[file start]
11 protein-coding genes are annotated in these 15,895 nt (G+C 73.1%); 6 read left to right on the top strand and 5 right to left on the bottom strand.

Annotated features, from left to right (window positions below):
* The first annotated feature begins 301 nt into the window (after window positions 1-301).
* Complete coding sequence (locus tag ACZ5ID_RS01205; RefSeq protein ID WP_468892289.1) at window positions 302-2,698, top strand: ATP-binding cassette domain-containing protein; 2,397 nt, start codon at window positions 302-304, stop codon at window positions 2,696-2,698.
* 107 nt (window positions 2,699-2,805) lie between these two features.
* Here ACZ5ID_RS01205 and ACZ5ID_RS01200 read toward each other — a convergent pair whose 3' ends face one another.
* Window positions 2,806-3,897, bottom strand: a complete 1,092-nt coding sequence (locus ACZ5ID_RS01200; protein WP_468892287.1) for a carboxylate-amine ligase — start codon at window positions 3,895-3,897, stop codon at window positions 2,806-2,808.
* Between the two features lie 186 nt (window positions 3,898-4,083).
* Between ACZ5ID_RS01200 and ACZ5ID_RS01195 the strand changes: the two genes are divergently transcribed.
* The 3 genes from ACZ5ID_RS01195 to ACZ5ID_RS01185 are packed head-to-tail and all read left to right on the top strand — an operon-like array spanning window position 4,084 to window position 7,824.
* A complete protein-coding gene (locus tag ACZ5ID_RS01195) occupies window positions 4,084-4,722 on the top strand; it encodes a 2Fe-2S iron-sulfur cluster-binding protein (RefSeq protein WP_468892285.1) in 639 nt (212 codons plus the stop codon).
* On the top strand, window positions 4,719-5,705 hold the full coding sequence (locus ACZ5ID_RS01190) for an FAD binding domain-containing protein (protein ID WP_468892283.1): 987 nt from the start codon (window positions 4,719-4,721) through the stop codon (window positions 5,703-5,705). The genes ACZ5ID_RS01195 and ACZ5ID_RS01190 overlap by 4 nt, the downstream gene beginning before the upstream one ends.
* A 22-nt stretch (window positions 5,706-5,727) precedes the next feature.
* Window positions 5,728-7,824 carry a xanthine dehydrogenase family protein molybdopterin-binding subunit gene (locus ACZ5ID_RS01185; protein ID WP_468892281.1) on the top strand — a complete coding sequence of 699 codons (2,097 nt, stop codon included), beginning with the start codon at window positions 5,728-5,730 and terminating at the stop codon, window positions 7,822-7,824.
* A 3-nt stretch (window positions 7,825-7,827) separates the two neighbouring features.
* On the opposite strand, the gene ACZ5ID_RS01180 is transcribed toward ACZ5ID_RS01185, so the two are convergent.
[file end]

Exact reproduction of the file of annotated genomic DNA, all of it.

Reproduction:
11 protein-coding genes are annotated in these 15,895 nt (G+C 73.1%); 6 read left to right on the top strand and 5 right to left on the bottom strand.

Annotated features, from left to right (window positions below):
* The first annotated feature begins 301 nt into the window (after window positions 1-301).
* Complete coding sequence (locus tag ACZ5ID_RS01205; RefSeq protein ID WP_468892289.1) at window positions 302-2,698, top strand: ATP-binding cassette domain-containing protein; 2,397 nt, start codon at window positions 302-304, stop codon at window positions 2,696-2,698.
* 107 nt (window positions 2,699-2,805) lie between these two features.
* Here ACZ5ID_RS01205 and ACZ5ID_RS01200 read toward each other — a convergent pair whose 3' ends face one another.
* Window positions 2,806-3,897, bottom strand: a complete 1,092-nt coding sequence (locus ACZ5ID_RS01200; protein WP_468892287.1) for a carboxylate-amine ligase — start codon at window positions 3,895-3,897, stop codon at window positions 2,806-2,808.
* Between the two features lie 186 nt (window positions 3,898-4,083).
* Between ACZ5ID_RS01200 and ACZ5ID_RS01195 the strand changes: the two genes are divergently transcribed.
* The 3 genes from ACZ5ID_RS01195 to ACZ5ID_RS01185 are packed head-to-tail and all read left to right on the top strand — an operon-like array spanning window position 4,084 to window position 7,824.
* A complete protein-coding gene (locus tag ACZ5ID_RS01195) occupies window positions 4,084-4,722 on the top strand; it encodes a 2Fe-2S iron-sulfur cluster-binding protein (RefSeq protein WP_468892285.1) in 639 nt (212 codons plus the stop codon).
* On the top strand, window positions 4,719-5,705 hold the full coding sequence (locus ACZ5ID_RS01190) for an FAD binding domain-containing protein (protein ID WP_468892283.1): 987 nt from the start codon (window positions 4,719-4,721) through the stop codon (window positions 5,703-5,705). The genes ACZ5ID_RS01195 and ACZ5ID_RS01190 overlap by 4 nt, the downstream gene beginning before the upstream one ends.
* A 22-nt stretch (window positions 5,706-5,727) precedes the next feature.
* Window positions 5,728-7,824 carry a xanthine dehydrogenase family protein molybdopterin-binding subunit gene (locus ACZ5ID_RS01185; protein ID WP_468892281.1) on the top strand — a complete coding sequence of 699 codons (2,097 nt, stop codon included), beginning with the start codon at window positions 5,728-5,730 and terminating at the stop codon, window positions 7,822-7,824.
* A 3-nt stretch (window positions 7,825-7,827) separates the two neighbouring features.
* On the opposite strand, the gene ACZ5ID_RS01180 is transcribed toward ACZ5ID_RS01185, so the two are convergent.